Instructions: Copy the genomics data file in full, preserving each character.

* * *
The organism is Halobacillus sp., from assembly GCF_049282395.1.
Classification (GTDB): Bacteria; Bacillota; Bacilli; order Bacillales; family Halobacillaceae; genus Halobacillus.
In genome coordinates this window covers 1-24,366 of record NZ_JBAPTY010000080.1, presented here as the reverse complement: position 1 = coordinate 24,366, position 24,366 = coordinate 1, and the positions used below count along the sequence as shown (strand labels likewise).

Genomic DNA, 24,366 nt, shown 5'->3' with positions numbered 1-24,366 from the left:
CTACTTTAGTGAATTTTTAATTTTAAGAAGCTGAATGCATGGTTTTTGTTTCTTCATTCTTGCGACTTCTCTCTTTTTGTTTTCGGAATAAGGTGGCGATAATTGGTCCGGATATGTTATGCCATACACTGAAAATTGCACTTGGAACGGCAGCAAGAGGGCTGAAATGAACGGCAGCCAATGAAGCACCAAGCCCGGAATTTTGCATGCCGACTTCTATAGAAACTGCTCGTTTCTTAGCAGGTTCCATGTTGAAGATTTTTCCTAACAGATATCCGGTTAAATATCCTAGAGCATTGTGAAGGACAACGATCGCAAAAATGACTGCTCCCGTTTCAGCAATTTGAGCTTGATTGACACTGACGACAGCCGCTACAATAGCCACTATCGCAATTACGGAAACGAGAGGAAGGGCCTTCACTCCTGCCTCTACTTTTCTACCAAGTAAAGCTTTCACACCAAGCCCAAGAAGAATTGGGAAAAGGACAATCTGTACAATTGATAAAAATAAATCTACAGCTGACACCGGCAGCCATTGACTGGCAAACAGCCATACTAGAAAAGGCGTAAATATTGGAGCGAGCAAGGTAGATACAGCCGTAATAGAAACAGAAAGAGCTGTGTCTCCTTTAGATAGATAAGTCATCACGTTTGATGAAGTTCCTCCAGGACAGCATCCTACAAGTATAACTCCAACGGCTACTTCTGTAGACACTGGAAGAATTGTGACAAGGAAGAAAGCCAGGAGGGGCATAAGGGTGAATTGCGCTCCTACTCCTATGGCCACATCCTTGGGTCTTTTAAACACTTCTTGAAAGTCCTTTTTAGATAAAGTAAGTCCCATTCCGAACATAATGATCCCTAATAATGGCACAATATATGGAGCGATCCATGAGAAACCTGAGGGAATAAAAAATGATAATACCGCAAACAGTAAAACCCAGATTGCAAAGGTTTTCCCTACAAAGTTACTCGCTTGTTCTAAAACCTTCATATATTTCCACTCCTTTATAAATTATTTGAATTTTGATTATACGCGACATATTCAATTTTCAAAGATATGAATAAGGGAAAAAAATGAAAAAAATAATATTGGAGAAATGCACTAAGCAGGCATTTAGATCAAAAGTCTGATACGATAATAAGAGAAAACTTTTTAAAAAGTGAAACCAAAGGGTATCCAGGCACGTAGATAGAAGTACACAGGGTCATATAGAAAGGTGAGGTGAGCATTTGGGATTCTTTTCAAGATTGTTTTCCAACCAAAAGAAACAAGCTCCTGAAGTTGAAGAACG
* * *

The organism is Halobacillus sp., from assembly GCF_049282395.1.
Classification (GTDB): Bacteria; Bacillota; Bacilli; order Bacillales; family Halobacillaceae; genus Halobacillus.
In genome coordinates this window covers 1-24,366 of record NZ_JBAPTY010000080.1, presented here as the reverse complement: position 1 = coordinate 24,366, position 24,366 = coordinate 1, and the positions used below count along the sequence as shown (strand labels likewise).

Genomic DNA, 24,366 nt, shown 5'->3' with positions numbered 1-24,366 from the left:
CTACTTTAGTGAATTTTTAATTTTAAGAAGCTGAATGCATGGTTTTTGTTTCTTCATTCTTGCGACTTCTCTCTTTTTGTTTTCGGAATAAGGTGGCGATAATTGGTCCGGATATGTTATGCCATACACTGAAAATTGCACTTGGAACGGCAGCAAGAGGGCTGAAATGAACGGCAGCCAATGAAGCACCAAGCCCGGAATTTTGCATGCCGACTTCTATAGAAACTGCTCGTTTCTTAGCAGGTTCCATGTTGAAGATTTTTCCTAACAGATATCCGGTTAAATATCCTAGAGCATTGTGAAGGACAACGATCGCAAAAATGACTGCTCCCGTTTCAGCAATTTGAGCTTGATTGACACTGACGACAGCCGCTACAATAGCCACTATCGCAATTACGGAAACGAGAGGAAGGGCCTTCACTCCTGCCTCTACTTTTCTACCAAGTAAAGCTTTCACACCAAGCCCAAGAAGAATTGGGAAAAGGACAATCTGTACAATTGATAAAAATAAATCTACAGCTGACACCGGCAGCCATTGACTGGCAAACAGCCATACTAGAAAAGGCGTAAATATTGGAGCGAGCAAGGTAGATACAGCCGTAATAGAAACAGAAAGAGCTGTGTCTCCTTTAGATAGATAAGTCATCACGTTTGATGAAGTTCCTCCAGGACAGCATCCTACAAGTATAACTCCAACGGCTACTTCTGTAGACACTGGAAGAATTGTGACAAGGAAGAAAGCCAGGAGGGGCATAAGGGTGAATTGCGCTCCTACTCCTATGGCCACATCCTTGGGTCTTTTAAACACTTCTTGAAAGTCCTTTTTAGATAAAGTAAGTCCCATTCCGAACATAATGATCCCTAATAATGGCACAATATATGGAGCGATCCATGAGAAACCTGAGGGAATAAAAAATGATAATACCGCAAACAGTAAAACCCAGATTGCAAAGGTTTTCCCTACAAAGTTACTCGCTTGTTCTAAAACCTTCATATATTTCCACTCCTTTATAAATTATTTGAATTTTGATTATACGCGACATATTCAATTTTCAAAGATATGAATAAGGGAAAAAAATGAAAAAAATAATATTGGAGAAATGCACTAAGCAGGCATTTAGATCAAAAGTCTGATACGATAATAAGAGAAAACTTTTTAAAAAGTGAAACCAAAGGGTATCCAGGCACGTAGATAGAAGTACACAGGGTCATATAGAAAGGTGAGGTGAGCATTTGGGATTCTTTTCAAGATTGTTTTCCAACCAAAAGAAACAAGCTCCTGAAGTTGAAGAACG